The HITECH Act of 2009 set into motion the goal of achieving electronic connectivity of health records. This connectivity is being fostered through Regional Extension Centers (RECs) that help providers identify and purchase Electronic Medical Records (EMRs) capable of meeting key federal criteria. Importantly, RECs promote adherence to Meaningful Use (MU) regulations that require EMRs to provide interoperability between different members of the healthcare community, a functionality that is central for establishing Health Information Exchanges (HIEs) nationwide. HIEs would provide a continuum of health information that could follow patients from provider to provider. Participants in this exchange of information would include primary care physicians, specialty providers, clinics, hospitals, labs, pharmacies, and personal health records. The development of this connectivity is intended and anticipated to improve health outcomes and control costs. This improvement is based on the belief that only full connectivity with all health information can achieve such goals.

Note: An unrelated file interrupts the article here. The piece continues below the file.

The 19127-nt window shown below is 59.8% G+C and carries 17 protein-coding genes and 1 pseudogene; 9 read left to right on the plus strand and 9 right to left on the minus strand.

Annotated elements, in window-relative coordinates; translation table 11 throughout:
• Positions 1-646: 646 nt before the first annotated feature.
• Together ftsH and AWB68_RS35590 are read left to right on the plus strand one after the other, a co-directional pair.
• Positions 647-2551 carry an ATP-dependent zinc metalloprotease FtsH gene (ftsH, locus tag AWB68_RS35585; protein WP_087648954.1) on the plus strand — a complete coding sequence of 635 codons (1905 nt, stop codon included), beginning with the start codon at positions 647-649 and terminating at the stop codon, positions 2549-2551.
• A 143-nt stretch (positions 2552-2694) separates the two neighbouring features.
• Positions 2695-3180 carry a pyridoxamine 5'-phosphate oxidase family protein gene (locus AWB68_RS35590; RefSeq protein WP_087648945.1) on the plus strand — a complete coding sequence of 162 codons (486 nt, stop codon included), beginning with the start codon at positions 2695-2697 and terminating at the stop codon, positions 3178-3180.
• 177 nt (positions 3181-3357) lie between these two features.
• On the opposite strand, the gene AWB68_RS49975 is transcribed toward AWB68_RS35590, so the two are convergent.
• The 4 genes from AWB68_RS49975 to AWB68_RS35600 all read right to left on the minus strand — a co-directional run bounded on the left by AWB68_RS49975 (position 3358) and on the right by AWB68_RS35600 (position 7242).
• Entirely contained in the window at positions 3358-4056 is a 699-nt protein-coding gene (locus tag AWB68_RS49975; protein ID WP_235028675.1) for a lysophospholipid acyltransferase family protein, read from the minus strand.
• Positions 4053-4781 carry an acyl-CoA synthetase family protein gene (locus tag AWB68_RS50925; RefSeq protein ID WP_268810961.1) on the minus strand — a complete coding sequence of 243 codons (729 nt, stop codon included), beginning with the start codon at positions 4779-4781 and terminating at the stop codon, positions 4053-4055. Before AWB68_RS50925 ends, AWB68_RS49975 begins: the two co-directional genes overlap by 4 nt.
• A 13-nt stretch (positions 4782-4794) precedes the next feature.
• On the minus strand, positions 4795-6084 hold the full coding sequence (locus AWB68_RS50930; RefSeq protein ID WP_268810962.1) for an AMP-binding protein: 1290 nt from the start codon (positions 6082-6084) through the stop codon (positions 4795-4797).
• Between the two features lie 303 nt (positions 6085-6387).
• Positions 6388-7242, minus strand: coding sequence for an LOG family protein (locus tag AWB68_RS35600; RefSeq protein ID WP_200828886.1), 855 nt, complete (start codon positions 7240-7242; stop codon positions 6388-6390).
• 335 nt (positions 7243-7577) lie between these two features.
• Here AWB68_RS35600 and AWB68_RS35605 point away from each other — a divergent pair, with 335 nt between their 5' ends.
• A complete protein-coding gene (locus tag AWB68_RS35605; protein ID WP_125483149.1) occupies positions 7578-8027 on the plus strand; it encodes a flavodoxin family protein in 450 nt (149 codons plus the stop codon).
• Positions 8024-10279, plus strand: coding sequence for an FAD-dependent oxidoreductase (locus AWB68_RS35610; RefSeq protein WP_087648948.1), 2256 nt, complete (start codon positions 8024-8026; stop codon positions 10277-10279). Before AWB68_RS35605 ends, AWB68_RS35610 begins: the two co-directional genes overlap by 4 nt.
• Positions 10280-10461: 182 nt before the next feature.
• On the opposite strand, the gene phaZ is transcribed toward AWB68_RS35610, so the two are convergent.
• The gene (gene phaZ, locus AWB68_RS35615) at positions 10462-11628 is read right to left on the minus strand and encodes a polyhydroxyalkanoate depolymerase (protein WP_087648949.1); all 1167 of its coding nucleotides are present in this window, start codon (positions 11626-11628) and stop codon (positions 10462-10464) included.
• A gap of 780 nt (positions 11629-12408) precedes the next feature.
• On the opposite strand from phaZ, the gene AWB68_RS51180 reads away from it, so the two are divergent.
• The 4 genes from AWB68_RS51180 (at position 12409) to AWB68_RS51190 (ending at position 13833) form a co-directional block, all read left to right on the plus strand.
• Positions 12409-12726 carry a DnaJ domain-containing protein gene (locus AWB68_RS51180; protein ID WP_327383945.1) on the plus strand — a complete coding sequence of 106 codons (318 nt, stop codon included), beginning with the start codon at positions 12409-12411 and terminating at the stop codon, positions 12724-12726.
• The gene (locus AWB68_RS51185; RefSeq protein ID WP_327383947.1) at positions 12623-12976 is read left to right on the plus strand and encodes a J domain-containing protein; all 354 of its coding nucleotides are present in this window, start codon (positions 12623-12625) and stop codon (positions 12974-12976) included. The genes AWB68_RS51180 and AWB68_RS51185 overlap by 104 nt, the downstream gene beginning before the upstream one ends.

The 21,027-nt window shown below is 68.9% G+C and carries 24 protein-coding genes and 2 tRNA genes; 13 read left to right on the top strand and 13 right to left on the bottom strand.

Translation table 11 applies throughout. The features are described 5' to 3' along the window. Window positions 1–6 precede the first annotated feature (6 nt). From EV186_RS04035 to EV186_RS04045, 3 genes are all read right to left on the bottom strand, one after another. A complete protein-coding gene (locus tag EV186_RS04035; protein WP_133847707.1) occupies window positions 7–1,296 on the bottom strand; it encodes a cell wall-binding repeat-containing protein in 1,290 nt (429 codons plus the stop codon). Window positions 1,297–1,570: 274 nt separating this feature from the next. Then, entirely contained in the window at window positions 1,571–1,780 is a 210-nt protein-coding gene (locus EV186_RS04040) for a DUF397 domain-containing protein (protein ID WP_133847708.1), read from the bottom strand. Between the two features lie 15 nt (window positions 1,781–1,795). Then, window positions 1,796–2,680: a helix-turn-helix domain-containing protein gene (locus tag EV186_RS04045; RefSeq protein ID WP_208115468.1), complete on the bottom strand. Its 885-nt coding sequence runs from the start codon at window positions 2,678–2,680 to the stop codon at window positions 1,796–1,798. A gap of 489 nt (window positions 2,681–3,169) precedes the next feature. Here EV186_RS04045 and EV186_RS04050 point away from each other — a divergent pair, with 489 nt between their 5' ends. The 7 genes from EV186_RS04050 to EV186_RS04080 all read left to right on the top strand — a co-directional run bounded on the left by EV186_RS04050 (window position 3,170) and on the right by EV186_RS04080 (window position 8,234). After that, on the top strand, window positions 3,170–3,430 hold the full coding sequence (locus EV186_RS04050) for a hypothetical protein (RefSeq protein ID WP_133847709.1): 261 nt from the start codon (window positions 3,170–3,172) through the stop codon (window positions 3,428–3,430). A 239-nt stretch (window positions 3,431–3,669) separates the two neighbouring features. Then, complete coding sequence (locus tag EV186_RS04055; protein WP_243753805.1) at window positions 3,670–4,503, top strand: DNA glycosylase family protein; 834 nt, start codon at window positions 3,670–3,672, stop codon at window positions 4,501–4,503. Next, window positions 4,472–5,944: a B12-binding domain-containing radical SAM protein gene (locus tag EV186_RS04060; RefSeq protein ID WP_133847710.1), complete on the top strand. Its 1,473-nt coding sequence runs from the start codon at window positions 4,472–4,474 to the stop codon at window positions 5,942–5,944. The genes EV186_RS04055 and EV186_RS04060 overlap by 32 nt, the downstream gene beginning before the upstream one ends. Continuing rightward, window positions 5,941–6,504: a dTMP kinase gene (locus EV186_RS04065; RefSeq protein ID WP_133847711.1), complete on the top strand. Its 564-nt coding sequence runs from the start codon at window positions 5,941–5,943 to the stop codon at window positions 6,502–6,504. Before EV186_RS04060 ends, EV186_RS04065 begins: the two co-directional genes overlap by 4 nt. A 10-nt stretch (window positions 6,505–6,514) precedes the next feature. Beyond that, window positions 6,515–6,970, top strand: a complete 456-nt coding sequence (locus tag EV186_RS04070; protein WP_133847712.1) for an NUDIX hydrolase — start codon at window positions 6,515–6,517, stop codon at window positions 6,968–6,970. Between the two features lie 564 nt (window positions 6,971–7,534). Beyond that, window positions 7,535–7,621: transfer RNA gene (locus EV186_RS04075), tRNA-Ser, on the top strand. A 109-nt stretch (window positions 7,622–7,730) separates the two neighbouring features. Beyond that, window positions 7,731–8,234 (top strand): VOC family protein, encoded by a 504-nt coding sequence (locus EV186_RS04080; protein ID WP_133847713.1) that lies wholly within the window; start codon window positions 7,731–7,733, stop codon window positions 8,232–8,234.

COCHS 2012 Agenda
COCHS, in its role as the nationally recognized promoter of health connectivity between jails and communities, feels it is essential to include jails in the list of locations that need to be connected to HIEs. Local jails process 13 million admissions a year. Jail detainees commonly have high rates of chronic and infectious disease, injuries, psychiatric disorders, and substance abuse. Not including the health data that this sizable population generates would seem to negatively impact the intention of the HITECH Act to improve health and control costs.
In 2012, one of COCHS' major initiatives is to bring together all the stakeholders that would be needed to connect jails to the community. These stakeholders include law enforcement officials, health providers, technological vendors, proprietary health care vendors, and government regulators. By working together, all concerned parties might be able to draw up a roadmap on how best to approach the inclusion of jails within the paradigm of HIEs.